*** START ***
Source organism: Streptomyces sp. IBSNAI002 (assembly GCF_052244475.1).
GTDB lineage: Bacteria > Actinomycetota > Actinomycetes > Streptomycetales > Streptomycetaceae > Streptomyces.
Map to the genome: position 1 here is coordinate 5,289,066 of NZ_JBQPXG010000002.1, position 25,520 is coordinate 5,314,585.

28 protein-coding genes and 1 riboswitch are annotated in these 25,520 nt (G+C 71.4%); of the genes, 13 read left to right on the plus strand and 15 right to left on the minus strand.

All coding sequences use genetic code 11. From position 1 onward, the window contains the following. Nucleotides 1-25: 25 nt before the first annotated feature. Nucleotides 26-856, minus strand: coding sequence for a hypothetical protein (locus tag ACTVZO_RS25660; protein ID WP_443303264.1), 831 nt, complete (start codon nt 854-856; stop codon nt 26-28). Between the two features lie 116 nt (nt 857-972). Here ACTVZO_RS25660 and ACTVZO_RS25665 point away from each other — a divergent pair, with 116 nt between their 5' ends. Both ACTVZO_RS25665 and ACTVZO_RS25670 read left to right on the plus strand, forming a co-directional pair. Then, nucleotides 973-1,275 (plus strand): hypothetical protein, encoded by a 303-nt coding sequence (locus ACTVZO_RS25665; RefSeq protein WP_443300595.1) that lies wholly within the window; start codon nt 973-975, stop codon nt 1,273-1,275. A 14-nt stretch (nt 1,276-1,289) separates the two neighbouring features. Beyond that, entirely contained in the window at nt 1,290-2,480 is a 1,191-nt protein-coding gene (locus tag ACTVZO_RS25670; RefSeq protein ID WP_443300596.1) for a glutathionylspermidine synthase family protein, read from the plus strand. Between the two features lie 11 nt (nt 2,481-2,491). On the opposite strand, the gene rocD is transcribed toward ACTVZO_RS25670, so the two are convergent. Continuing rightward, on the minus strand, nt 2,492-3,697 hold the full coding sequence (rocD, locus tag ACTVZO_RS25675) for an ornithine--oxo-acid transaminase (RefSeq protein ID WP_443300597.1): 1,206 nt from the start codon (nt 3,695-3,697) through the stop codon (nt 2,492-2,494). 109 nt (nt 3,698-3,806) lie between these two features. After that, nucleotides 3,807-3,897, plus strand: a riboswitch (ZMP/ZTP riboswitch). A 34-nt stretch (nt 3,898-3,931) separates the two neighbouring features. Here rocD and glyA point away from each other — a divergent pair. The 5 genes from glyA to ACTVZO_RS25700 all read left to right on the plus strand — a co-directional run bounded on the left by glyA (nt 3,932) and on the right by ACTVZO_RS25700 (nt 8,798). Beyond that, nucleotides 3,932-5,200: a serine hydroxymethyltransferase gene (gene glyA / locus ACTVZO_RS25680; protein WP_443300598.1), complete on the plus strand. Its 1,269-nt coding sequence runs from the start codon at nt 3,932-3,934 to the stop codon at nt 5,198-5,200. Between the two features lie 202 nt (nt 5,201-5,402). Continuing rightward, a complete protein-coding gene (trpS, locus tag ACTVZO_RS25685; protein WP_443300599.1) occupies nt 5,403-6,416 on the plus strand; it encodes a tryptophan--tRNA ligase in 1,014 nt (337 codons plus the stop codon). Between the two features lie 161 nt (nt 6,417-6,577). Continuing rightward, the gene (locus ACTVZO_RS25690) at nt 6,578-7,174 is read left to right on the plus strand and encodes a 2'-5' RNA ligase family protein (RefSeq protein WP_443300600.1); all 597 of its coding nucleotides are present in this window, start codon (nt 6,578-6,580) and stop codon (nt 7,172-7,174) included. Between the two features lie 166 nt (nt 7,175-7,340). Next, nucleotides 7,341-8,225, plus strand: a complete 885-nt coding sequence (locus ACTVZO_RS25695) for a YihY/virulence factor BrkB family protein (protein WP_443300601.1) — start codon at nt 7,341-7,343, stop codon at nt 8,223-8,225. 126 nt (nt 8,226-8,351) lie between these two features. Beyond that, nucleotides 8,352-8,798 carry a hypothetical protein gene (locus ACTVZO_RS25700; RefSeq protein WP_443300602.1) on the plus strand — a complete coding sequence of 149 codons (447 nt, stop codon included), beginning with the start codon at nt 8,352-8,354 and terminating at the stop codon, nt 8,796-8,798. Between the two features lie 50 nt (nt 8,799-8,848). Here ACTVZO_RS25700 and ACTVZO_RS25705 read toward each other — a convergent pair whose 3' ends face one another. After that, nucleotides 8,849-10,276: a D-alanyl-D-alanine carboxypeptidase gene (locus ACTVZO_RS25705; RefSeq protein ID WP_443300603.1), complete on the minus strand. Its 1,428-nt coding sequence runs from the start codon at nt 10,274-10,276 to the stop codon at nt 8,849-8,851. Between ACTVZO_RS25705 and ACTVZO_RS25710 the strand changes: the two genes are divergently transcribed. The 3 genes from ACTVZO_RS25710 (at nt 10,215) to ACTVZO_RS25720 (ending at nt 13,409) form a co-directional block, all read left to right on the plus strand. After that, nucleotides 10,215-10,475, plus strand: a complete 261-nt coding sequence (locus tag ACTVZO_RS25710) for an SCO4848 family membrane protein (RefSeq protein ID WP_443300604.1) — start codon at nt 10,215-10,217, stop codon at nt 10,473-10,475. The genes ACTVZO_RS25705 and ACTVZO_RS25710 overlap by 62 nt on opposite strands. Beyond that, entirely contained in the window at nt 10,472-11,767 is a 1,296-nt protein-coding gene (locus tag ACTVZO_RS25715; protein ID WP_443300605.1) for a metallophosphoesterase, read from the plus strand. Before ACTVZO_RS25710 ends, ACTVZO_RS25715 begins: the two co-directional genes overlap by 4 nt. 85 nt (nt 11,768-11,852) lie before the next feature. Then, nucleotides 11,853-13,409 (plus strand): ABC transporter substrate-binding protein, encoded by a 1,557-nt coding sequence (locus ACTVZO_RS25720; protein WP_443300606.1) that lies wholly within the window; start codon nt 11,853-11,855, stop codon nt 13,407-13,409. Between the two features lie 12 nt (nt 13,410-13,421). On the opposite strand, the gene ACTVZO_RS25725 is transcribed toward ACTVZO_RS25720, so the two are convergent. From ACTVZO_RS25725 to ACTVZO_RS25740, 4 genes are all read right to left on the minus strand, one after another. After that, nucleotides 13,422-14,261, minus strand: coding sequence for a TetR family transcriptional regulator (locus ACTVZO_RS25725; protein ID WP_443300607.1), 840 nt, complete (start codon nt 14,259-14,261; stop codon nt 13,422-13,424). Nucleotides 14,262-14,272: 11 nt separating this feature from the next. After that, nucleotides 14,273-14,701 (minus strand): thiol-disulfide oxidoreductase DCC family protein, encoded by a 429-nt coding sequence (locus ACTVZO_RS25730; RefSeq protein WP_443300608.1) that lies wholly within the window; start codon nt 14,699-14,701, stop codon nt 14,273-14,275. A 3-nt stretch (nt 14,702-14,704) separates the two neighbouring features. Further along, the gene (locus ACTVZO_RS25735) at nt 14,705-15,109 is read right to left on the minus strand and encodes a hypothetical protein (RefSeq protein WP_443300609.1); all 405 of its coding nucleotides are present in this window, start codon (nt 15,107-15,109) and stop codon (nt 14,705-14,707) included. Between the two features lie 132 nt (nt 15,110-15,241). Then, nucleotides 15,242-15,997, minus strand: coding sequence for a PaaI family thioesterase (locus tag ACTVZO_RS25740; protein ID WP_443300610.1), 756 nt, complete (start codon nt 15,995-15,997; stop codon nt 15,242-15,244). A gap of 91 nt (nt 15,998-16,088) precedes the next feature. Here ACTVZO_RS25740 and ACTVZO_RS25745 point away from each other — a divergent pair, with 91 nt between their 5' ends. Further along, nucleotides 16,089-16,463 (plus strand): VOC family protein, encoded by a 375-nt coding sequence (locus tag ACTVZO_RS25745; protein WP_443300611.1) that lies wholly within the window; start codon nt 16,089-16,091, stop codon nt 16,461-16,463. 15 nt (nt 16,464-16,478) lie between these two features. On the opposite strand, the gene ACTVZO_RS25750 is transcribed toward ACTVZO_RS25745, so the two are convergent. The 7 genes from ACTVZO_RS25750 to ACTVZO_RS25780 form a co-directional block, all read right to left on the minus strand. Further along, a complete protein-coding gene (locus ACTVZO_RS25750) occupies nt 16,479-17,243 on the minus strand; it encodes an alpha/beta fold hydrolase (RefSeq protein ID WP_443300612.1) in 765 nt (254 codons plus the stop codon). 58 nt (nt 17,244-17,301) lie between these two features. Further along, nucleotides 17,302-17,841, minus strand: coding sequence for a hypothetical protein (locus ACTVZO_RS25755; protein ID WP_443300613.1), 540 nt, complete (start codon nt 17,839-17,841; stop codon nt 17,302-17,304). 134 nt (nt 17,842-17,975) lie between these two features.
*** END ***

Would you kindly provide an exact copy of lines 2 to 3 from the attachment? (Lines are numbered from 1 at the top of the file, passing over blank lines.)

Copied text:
GTDB lineage: Bacteria > Actinomycetota > Actinomycetes > Streptomycetales > Streptomycetaceae > Streptomyces.
Map to the genome: position 1 here is coordinate 5,289,066 of NZ_JBQPXG010000002.1, position 25,520 is coordinate 5,314,585.